Barry's win may bring D.C. problems

September 17, 1992|By New York Times News Service

WASHINGTON -- Former Mayor Marion S. Barry Jr.'s !c resounding victory in the Democratic City Council primary on Tuesday raised concerns yesterday over the complications it may bring to Washington as it presses the case for statehood and struggles with urban problems.

Mr. Barry won 70 percent of the vote, defeating the incumbent, Wilhelmina Rolark, by a ratio of 3 to 1. His comeback campaign, which relied heavily on religious and African themes, generated so much interest that turnout in Ward 8, a predominantly black district in southeast Washington, was at a record high.

Because there are few registered Republicans in Ward 8, the city's poorest, the Democratic primary winner is virtually assured of election in November.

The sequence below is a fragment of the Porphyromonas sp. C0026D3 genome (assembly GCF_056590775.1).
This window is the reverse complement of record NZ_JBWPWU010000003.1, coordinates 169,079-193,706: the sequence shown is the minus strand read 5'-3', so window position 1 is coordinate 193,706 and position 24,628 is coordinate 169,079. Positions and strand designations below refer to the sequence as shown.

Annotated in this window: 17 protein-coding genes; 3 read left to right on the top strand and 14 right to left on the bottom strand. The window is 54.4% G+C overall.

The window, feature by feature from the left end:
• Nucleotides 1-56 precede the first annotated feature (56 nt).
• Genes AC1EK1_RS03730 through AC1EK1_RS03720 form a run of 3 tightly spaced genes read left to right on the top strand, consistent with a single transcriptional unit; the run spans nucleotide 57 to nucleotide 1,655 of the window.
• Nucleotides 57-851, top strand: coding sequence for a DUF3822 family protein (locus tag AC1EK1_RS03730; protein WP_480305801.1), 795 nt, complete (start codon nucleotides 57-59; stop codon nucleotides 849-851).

The sheer force of Mr. Barry's personality enhanced his popularity. But this forcefulness, combined with the stigma of his arrest and conviction, has led many Washington political and business leaders to argue that his re-emergence could be bad for the city -- particularly those who say the former two-term mayor may try to work his way back to the mayor's office in two years.

But on NBC's "Today" show, Mr. Barry said yesterday that he was "not interested in being mayor.

"I'll do all I can to work with the present mayor and the present City Council to get services and help delivered to Ward 8," he said.

Mr. Barry also asserted that "my own personal situation with alcohol and drugs in the latter years of my administration got me in trouble, not my governing of the great city of Washington."

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